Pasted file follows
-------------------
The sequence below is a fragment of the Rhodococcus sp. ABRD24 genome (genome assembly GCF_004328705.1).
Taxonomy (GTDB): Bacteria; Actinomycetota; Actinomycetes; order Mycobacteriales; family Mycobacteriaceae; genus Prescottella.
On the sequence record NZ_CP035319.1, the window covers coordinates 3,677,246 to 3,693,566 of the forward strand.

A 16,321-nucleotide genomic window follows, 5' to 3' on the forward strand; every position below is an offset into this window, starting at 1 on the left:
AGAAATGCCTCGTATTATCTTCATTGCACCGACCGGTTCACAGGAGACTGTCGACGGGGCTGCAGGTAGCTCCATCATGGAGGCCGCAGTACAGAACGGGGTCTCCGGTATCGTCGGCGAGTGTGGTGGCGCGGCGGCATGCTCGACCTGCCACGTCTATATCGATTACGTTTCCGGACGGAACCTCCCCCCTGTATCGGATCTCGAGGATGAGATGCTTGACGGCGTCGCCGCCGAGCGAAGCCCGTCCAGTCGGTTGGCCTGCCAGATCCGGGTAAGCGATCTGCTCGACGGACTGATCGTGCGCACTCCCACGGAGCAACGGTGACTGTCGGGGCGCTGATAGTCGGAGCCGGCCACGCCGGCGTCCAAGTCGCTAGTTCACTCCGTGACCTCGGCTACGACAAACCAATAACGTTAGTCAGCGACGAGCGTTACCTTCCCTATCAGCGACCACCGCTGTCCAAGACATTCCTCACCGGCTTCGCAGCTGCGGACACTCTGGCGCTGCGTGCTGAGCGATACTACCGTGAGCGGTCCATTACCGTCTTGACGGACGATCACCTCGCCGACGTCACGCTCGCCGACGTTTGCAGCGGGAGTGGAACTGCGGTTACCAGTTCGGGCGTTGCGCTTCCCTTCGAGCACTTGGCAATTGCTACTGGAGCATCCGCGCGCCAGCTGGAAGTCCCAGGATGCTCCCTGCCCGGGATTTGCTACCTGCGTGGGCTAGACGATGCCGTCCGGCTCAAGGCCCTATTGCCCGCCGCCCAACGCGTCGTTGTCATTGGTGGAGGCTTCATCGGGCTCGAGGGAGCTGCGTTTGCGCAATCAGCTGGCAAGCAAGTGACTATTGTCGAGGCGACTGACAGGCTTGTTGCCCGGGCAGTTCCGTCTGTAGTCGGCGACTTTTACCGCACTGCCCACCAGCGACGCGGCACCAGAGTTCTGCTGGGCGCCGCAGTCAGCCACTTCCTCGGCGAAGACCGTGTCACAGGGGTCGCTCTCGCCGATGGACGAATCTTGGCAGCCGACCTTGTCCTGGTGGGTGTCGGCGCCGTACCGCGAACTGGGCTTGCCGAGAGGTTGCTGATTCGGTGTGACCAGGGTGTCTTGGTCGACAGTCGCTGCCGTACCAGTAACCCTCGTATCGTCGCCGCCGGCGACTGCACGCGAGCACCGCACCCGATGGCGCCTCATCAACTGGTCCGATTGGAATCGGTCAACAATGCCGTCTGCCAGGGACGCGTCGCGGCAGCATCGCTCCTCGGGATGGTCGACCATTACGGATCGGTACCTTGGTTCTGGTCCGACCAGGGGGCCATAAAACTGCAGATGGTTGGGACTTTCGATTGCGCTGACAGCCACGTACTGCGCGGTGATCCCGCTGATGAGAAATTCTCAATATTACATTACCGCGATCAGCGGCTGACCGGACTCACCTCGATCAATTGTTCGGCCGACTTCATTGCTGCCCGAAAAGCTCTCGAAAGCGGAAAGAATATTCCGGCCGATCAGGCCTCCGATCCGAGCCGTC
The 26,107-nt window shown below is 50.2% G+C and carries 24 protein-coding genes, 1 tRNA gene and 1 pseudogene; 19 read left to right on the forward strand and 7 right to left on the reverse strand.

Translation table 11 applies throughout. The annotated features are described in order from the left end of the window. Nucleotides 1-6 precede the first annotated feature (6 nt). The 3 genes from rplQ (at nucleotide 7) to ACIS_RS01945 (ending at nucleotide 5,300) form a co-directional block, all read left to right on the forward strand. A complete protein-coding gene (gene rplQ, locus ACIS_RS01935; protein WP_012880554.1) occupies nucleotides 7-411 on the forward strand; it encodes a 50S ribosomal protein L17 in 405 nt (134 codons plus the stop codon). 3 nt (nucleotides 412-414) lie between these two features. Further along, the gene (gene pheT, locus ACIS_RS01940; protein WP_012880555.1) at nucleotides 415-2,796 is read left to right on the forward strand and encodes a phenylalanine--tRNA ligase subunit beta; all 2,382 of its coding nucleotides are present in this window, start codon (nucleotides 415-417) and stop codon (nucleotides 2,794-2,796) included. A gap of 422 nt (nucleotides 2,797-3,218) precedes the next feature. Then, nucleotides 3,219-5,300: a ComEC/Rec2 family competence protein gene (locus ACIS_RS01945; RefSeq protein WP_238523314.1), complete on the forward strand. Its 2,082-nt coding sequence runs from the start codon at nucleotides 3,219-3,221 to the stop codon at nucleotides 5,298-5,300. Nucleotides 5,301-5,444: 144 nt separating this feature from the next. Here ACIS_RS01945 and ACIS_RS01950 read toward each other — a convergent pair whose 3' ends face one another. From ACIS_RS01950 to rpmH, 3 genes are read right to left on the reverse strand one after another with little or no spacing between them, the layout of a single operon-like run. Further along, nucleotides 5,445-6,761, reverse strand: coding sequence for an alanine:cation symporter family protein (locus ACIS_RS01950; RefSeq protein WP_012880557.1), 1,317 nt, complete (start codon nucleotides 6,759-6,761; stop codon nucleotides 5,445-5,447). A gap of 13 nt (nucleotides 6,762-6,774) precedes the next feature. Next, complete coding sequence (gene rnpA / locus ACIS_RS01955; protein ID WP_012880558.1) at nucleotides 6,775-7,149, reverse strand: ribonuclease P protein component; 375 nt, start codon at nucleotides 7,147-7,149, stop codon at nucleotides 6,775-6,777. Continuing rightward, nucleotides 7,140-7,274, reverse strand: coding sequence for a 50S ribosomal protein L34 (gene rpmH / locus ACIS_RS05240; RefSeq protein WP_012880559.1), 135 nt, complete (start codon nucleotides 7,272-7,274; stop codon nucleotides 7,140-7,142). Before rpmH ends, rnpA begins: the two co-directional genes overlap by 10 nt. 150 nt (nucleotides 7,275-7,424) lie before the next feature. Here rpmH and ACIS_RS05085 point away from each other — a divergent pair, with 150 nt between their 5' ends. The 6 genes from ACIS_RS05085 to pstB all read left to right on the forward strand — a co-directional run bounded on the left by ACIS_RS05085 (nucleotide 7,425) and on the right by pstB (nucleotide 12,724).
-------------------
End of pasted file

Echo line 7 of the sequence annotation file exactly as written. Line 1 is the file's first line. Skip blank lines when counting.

Translation table 11 applies throughout. The annotated features are described in order from the left end of the window. Nucleotides 1-6 precede the first annotated feature (6 nt). The 3 genes from rplQ (at nucleotide 7) to ACIS_RS01945 (ending at nucleotide 5,300) form a co-directional block, all read left to right on the forward strand. A complete protein-coding gene (gene rplQ, locus ACIS_RS01935; protein WP_012880554.1) occupies nucleotides 7-411 on the forward strand; it encodes a 50S ribosomal protein L17 in 405 nt (134 codons plus the stop codon). 3 nt (nucleotides 412-414) lie between these two features. Further along, the gene (gene pheT, locus ACIS_RS01940; protein WP_012880555.1) at nucleotides 415-2,796 is read left to right on the forward strand and encodes a phenylalanine--tRNA ligase subunit beta; all 2,382 of its coding nucleotides are present in this window, start codon (nucleotides 415-417) and stop codon (nucleotides 2,794-2,796) included. A gap of 422 nt (nucleotides 2,797-3,218) precedes the next feature. Then, nucleotides 3,219-5,300: a ComEC/Rec2 family competence protein gene (locus ACIS_RS01945; RefSeq protein WP_238523314.1), complete on the forward strand. Its 2,082-nt coding sequence runs from the start codon at nucleotides 3,219-3,221 to the stop codon at nucleotides 5,298-5,300. Nucleotides 5,301-5,444: 144 nt separating this feature from the next. Here ACIS_RS01945 and ACIS_RS01950 read toward each other — a convergent pair whose 3' ends face one another. From ACIS_RS01950 to rpmH, 3 genes are read right to left on the reverse strand one after another with little or no spacing between them, the layout of a single operon-like run. Further along, nucleotides 5,445-6,761, reverse strand: coding sequence for an alanine:cation symporter family protein (locus ACIS_RS01950; RefSeq protein WP_012880557.1), 1,317 nt, complete (start codon nucleotides 6,759-6,761; stop codon nucleotides 5,445-5,447). A gap of 13 nt (nucleotides 6,762-6,774) precedes the next feature. Next, complete coding sequence (gene rnpA / locus ACIS_RS01955; protein ID WP_012880558.1) at nucleotides 6,775-7,149, reverse strand: ribonuclease P protein component; 375 nt, start codon at nucleotides 7,147-7,149, stop codon at nucleotides 6,775-6,777. Continuing rightward, nucleotides 7,140-7,274, reverse strand: coding sequence for a 50S ribosomal protein L34 (gene rpmH / locus ACIS_RS05240; RefSeq protein WP_012880559.1), 135 nt, complete (start codon nucleotides 7,272-7,274; stop codon nucleotides 7,140-7,142). Before rpmH ends, rnpA begins: the two co-directional genes overlap by 10 nt. 150 nt (nucleotides 7,275-7,424) lie before the next feature. Here rpmH and ACIS_RS05085 point away from each other — a divergent pair, with 150 nt between their 5' ends. The 6 genes from ACIS_RS05085 to pstB all read left to right on the forward strand — a co-directional run bounded on the left by ACIS_RS05085 (nucleotide 7,425) and on the right by pstB (nucleotide 12,724).